Container ships connect our global world
Back when I was in high school, I used to spend a week each summer down at Fort Caswell which is the site of a Baptist summer camp. Built around the ruins of the civil war-era fort of the same name, the camp is located on the eastern tip of Oak Island, near the town of Southport and just a bit south of Wilmington.
Our church group often stayed at a cottage close to the waterfront, right at the spot where the Cape Fear River meets the Atlantic Ocean. When we had free time, sometimes I’d just sit on the porch and watch all the boats and ships pass by. It was very peaceful, seeing them cut through the wind and water on their way to their destination.
My favorite thing, however, was seeing a huge container ship arrive. The sheer size was almost unbelievable to me back then when I was a teenager. The ships were so massive they’d basically block the entire view of everything else while they slowly made their way up the river towards the Port of Wilmington. Any other boat passing by at the same time looked merely like tiny toys floating in a bathtub. Stacked on the deck of each ship were hundreds of containers in an array of colors, carrying presumably an array of different commodities inside each one.
Any time a container ship would sail by, I’d stop whatever I was doing at the moment just to watch it.
I was always too distracted by the size (wondering each time if the ship would make it successfully up the narrow river) that I didn’t think too much about where the ships were coming from or what cargo they were transporting. It was years later actually that I learned more about the logistics of shipping containers themselves.
When I worked at a cotton gin, I’d often take care of paperwork for trucks coming in to pick up cotton bales. Some were trailers going to haul the cotton to other places in North Carolina or across the United States. But other trucks carried containers that would later be dropped at a port to be loaded onto a massive ship that would then cross the ocean to a foreign country. Those containers were almost always painted in a bright color like orange or yellow or blue, so I knew immediately what they were before the truck driver even stepped into the office and asked for the paperwork.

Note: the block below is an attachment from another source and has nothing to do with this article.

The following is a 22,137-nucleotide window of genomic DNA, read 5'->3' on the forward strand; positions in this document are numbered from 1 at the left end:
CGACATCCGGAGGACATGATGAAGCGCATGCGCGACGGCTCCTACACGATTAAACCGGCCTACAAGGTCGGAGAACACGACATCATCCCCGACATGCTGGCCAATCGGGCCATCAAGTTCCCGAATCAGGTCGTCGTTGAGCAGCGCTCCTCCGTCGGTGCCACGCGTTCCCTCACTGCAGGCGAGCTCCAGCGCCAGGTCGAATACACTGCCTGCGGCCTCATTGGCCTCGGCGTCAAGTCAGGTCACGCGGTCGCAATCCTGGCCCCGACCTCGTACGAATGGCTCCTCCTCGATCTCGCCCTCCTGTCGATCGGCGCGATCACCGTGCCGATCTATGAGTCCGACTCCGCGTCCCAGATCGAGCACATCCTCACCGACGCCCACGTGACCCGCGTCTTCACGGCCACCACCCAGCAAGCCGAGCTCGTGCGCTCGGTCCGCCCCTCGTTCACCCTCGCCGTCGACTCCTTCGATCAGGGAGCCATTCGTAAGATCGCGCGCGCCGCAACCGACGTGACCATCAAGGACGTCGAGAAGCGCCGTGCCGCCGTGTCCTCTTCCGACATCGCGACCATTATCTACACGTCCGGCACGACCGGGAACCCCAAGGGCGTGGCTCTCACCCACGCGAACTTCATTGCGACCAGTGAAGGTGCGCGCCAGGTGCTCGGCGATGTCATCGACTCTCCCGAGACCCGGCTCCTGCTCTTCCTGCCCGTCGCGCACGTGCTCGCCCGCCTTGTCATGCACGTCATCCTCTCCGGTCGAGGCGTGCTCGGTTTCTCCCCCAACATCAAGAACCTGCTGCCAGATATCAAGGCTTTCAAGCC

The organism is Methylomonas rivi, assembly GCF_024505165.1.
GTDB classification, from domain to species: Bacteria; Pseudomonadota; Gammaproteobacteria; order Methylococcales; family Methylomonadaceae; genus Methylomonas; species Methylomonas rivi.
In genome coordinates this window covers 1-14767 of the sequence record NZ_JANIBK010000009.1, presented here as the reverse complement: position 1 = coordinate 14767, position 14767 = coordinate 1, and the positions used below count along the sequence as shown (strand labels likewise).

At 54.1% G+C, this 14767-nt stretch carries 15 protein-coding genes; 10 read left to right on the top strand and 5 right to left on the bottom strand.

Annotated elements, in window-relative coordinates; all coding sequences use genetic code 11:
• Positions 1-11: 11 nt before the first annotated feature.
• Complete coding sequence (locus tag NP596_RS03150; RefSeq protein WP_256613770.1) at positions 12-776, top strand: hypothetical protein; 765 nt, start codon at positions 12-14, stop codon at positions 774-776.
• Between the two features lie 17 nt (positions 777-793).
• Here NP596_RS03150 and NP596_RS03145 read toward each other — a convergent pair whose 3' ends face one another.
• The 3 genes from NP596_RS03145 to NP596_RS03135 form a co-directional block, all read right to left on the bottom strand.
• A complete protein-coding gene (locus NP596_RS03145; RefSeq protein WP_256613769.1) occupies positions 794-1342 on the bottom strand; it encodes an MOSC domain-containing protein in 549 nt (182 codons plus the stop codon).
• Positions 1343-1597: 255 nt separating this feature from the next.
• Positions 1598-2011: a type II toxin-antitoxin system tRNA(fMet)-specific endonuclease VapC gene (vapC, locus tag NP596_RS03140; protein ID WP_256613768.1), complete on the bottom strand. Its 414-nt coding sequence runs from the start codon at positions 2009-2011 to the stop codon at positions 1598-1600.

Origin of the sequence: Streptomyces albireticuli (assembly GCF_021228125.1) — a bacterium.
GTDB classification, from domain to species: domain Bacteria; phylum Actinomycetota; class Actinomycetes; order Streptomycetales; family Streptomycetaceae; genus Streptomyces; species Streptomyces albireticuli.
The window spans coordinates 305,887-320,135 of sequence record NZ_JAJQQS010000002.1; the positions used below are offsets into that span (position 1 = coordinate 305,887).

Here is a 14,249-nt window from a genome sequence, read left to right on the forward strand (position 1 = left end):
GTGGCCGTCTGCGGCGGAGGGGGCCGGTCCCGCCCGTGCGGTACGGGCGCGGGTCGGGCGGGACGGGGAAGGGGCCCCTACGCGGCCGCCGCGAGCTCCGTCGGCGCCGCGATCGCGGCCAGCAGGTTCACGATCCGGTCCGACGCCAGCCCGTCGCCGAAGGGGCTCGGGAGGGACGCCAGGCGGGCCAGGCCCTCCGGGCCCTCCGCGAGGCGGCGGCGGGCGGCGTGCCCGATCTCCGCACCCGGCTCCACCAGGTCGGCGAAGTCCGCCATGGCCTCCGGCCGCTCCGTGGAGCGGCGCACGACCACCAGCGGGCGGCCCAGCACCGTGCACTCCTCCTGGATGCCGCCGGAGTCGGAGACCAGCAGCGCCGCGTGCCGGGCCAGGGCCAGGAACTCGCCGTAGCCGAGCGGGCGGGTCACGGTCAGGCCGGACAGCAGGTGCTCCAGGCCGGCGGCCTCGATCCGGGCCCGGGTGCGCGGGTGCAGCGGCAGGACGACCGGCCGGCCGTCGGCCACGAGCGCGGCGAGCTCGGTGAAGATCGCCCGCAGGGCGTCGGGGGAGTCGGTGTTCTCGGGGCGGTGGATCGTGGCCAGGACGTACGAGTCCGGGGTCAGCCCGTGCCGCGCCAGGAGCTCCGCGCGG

I think that was when I fully grasped the scope of what those big old ships really do. So many goods and commodities travel all around the globe, starting in one time zone and docking in a completely different one. They pass by plenty of places I’ve never even dreamed of before. Trade is one way the billions of us on this planet stay connected with each other.
I was reminded of these old memories this week after a news headline caught my attention. An unfortunate container ship traveling through the Suez Canal got stuck. And when I say stuck, I mean really stuck! The ship, named the Ever Given, got stuck crossways in the canal, making it impossible for any other ship to pass through. It’s a traffic jam in the water.
By the time you read this column, the waterway should probably be open again, but as of the time I’m writing this, officials are estimating it could take up to two days to get the gigantic ship back on track. What a mess!
In the meantime, several other ships are also stuck just waiting for the path to clear, which leaves plenty of people waiting longer for deliveries around the world. Crude oil, in particular, is one of the most shipped commodities through that canal, and the delay will definitely cause prices to fluctuate.
The Suez Canal, which first opened in 1869, is located in Egypt. It cuts through a portion of the country to connect ships traveling between the Indian Ocean and the Mediterranean Sea, saving time so that ships don’t have to sail all the way around Africa to get to the other side of the world. According to information from the History Channel, the canal is 120 miles long and took 10 years to construct. (Much of the construction was done by slave labor and many people died in the process.) The canal has been at the center of conflicts over the years, including the Suez Crisis (1956) and the Six-Day War (1967).
In 2015, Egypt completed an expansion in one part of the canal route, widening it enough that two ships could pass through at the same time.
Unfortunately for the Ever Given ship this week, they ran aground in a narrower part of the route that hadn’t been expanded yet.
This week’s chaos in the canal is a good reminder of just how interconnected we are across the world. One errant ship can cause repercussions globally. I thought it was a pretty interesting story to read about, and a nice reminder of some old memories.
Anything interesting you’ve read about recently?
Holly Taylor is a Staff Writer at Roanoke-Chowan Publications. Contact her at email@example.com or 252-332-7206.